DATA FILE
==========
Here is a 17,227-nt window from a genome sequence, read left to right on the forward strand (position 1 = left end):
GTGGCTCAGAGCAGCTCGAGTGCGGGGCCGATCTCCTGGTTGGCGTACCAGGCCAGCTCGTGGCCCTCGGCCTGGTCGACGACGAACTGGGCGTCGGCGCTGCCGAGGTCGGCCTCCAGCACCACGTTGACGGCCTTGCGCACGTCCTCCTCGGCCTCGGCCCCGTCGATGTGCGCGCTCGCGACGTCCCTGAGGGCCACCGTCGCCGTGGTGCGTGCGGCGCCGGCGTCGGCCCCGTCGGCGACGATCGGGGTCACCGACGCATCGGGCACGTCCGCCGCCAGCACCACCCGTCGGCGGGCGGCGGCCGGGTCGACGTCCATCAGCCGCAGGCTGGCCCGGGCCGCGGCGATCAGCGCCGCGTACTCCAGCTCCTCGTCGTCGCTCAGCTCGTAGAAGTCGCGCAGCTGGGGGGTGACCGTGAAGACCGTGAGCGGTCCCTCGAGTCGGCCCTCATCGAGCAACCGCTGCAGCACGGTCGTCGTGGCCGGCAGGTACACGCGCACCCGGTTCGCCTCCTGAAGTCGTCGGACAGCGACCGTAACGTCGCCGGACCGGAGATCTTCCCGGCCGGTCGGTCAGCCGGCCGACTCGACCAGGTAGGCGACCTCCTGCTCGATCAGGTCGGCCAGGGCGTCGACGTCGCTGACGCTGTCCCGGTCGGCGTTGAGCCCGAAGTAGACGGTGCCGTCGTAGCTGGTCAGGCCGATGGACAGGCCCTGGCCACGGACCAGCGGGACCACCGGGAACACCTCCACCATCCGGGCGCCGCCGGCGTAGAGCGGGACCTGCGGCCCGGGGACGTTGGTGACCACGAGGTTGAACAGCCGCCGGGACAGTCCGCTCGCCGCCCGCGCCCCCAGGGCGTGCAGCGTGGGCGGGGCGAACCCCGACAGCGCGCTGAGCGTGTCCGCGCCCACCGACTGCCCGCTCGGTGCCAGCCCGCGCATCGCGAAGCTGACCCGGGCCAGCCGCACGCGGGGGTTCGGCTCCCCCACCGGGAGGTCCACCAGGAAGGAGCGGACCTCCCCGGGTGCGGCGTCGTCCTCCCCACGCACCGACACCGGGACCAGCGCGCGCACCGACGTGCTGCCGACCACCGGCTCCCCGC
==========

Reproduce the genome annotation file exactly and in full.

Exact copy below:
Here is a 17,227-nt window from a genome sequence, read left to right on the forward strand (position 1 = left end):
GTGGCTCAGAGCAGCTCGAGTGCGGGGCCGATCTCCTGGTTGGCGTACCAGGCCAGCTCGTGGCCCTCGGCCTGGTCGACGACGAACTGGGCGTCGGCGCTGCCGAGGTCGGCCTCCAGCACCACGTTGACGGCCTTGCGCACGTCCTCCTCGGCCTCGGCCCCGTCGATGTGCGCGCTCGCGACGTCCCTGAGGGCCACCGTCGCCGTGGTGCGTGCGGCGCCGGCGTCGGCCCCGTCGGCGACGATCGGGGTCACCGACGCATCGGGCACGTCCGCCGCCAGCACCACCCGTCGGCGGGCGGCGGCCGGGTCGACGTCCATCAGCCGCAGGCTGGCCCGGGCCGCGGCGATCAGCGCCGCGTACTCCAGCTCCTCGTCGTCGCTCAGCTCGTAGAAGTCGCGCAGCTGGGGGGTGACCGTGAAGACCGTGAGCGGTCCCTCGAGTCGGCCCTCATCGAGCAACCGCTGCAGCACGGTCGTCGTGGCCGGCAGGTACACGCGCACCCGGTTCGCCTCCTGAAGTCGTCGGACAGCGACCGTAACGTCGCCGGACCGGAGATCTTCCCGGCCGGTCGGTCAGCCGGCCGACTCGACCAGGTAGGCGACCTCCTGCTCGATCAGGTCGGCCAGGGCGTCGACGTCGCTGACGCTGTCCCGGTCGGCGTTGAGCCCGAAGTAGACGGTGCCGTCGTAGCTGGTCAGGCCGATGGACAGGCCCTGGCCACGGACCAGCGGGACCACCGGGAACACCTCCACCATCCGGGCGCCGCCGGCGTAGAGCGGGACCTGCGGCCCGGGGACGTTGGTGACCACGAGGTTGAACAGCCGCCGGGACAGTCCGCTCGCCGCCCGCGCCCCCAGGGCGTGCAGCGTGGGCGGGGCGAACCCCGACAGCGCGCTGAGCGTGTCCGCGCCCACCGACTGCCCGCTCGGTGCCAGCCCGCGCATCGCGAAGCTGACCCGGGCCAGCCGCACGCGGGGGTTCGGCTCCCCCACCGGGAGGTCCACCAGGAAGGAGCGGACCTCCCCGGGTGCGGCGTCGTCCTCCCCACGCACCGACACCGGGACCAGCGCGCGCACCGACGTGCTGCCGACCACCGGCTCCCCGC